Celestial Spectacles: The Moon "Kisses" Saturn on May 31 and Other Summer Sky Events to Watch - Science Label

Celestial Spectacles: The Moon "Kisses" Saturn on May 31 and Other Summer Sky Events to Watch


As we transition into the summer months, the night sky promises a series of captivating astronomical events. One of the highlights is the close approach of the Moon and Saturn on May 31, often described as a "kiss" between these celestial bodies. This article will guide you through this event and other significant skywatching opportunities to look forward to this summer.

May 31: The Moon "Kisses" Saturn

On the early morning of May 31, 2024, skywatchers will be treated to a stunning display as the waning crescent Moon aligns closely with Saturn. This event, visible just before dawn, will see the two celestial objects separated by merely 1.5 degrees, appearing almost to touch in the night sky. For those in the southern part of South America, this encounter will be even more dramatic, with the Moon passing in front of Saturn, creating a lunar occultation​ (NASA Science)​​ (In-The-Sky.org)​.

To catch this event, look towards the eastern horizon around 3:50 AM EDT. Saturn will be to the upper left of the Moon as they rise together. This close approach, known as a conjunction, provides an excellent opportunity for both naked-eye observations and binocular or telescope viewing​ (NASA Science)​.

June 2: Moon and Mars

Just a few days later, on June 2, early risers will have another celestial pairing to observe. The waning crescent Moon will appear close to Mars, separated by about 6 degrees in the morning sky. This conjunction will be visible in the constellation Pisces, offering a beautiful pre-dawn display​ (Star Walk)​.

Eta Aquariid Meteor Shower

May also brings one of the best meteor showers of the year, the Eta Aquariids. Peaking on the night of May 6, this shower originates from the debris left by Halley's Comet. Observers can expect up to 30 meteors per hour under optimal conditions. The meteors will appear to radiate from the constellation Aquarius, making for a spectacular show in the early morning hours​ (digitalcameraworld)​.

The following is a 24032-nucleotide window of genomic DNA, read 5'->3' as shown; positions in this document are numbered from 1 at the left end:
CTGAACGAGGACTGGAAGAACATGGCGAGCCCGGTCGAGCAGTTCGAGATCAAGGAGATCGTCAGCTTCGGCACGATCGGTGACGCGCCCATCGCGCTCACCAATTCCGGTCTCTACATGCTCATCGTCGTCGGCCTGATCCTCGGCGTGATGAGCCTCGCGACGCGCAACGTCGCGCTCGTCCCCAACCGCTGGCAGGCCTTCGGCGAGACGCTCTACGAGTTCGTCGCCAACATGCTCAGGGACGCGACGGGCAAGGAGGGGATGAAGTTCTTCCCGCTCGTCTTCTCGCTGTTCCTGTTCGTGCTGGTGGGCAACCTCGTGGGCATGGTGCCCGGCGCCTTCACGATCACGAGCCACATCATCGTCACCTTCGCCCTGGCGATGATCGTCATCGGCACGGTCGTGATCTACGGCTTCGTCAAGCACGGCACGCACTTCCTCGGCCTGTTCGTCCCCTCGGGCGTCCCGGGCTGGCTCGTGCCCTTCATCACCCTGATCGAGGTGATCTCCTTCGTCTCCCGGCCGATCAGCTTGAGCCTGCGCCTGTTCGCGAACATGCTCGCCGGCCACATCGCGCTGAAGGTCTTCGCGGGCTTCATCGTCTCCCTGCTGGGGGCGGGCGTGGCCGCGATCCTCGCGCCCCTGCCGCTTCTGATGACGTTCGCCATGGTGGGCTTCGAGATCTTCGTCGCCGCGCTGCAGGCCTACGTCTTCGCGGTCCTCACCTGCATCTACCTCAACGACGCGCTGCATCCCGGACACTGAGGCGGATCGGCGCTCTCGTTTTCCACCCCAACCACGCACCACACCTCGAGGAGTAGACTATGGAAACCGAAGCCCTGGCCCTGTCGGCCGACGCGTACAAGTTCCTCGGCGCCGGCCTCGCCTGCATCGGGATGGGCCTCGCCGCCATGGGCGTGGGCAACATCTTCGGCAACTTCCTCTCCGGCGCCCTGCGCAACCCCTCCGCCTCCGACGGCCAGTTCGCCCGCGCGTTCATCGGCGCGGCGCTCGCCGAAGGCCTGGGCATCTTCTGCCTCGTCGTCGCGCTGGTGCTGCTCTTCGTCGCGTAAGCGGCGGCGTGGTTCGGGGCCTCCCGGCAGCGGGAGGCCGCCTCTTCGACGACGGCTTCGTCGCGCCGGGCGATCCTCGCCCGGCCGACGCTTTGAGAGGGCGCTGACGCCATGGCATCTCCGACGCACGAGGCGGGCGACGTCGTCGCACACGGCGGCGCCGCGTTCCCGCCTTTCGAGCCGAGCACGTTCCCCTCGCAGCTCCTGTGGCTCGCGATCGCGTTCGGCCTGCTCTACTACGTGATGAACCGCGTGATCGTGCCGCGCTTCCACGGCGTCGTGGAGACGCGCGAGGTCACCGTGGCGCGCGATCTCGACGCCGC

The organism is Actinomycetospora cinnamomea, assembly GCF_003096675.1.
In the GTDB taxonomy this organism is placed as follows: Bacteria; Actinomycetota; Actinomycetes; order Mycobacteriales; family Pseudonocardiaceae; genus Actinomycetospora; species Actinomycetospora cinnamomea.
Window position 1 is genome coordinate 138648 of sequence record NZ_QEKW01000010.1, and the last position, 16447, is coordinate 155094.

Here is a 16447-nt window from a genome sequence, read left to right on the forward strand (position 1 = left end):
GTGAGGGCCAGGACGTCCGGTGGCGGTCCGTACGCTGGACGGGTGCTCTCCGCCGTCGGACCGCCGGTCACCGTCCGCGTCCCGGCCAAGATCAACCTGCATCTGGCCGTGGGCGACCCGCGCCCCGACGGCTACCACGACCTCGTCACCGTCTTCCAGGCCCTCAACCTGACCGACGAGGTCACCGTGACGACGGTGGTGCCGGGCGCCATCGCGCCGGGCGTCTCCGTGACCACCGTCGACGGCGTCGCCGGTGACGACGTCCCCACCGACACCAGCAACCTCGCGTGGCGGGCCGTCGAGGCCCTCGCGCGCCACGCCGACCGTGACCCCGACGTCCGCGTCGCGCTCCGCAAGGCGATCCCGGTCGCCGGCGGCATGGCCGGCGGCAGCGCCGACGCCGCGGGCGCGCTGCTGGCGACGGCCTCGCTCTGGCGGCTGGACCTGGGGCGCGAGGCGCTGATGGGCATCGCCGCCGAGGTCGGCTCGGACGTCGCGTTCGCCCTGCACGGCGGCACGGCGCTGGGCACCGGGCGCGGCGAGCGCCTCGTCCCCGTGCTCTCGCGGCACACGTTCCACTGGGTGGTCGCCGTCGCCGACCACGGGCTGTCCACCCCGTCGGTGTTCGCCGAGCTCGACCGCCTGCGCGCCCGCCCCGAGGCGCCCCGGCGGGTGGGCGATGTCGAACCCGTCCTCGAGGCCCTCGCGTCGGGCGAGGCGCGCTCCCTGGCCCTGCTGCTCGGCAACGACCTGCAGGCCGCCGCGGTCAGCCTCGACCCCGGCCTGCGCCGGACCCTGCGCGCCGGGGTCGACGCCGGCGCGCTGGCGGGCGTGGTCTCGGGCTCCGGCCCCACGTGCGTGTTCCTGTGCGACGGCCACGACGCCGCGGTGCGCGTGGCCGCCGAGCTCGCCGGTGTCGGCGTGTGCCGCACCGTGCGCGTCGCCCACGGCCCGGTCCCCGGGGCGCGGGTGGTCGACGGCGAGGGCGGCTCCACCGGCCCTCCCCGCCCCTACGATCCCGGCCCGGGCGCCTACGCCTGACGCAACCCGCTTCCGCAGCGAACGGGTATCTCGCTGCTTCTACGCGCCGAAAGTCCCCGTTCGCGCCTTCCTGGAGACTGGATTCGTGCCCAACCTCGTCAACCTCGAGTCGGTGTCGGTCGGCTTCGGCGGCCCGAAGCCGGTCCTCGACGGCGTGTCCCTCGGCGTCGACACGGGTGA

Full Flower Moon and Antares

On May 23, the full "Flower Moon" will rise alongside Antares, the brightest star in the constellation Scorpius. For those in the southeastern United States, this event will feature a lunar occultation of Antares, where the Moon passes in front of the star, briefly obscuring it from view. This occultation will be visible as the Moon rises, adding to the visual spectacle of the full Moon​ (High Point Scientific)​.

Other Notable Events

  • May 9: Mercury at greatest elongation west, offering an excellent chance to observe the elusive planet just before sunrise.
  • June 4: A close conjunction of Jupiter and Mercury in the morning sky, providing a unique viewing opportunity.
  • June 20: The June solstice marks the start of summer in the Northern Hemisphere and winter in the Southern Hemisphere. This day will feature the longest daylight hours of the year for northern observers​ (Star Walk)​.


This summer promises a series of extraordinary celestial events, from planetary conjunctions to meteor showers and lunar occultations. Whether you're an avid astronomer or a casual stargazer, these events offer a chance to connect with the wonders of the universe. Be sure to mark your calendar and enjoy the cosmic spectacles that the night sky has to offer.


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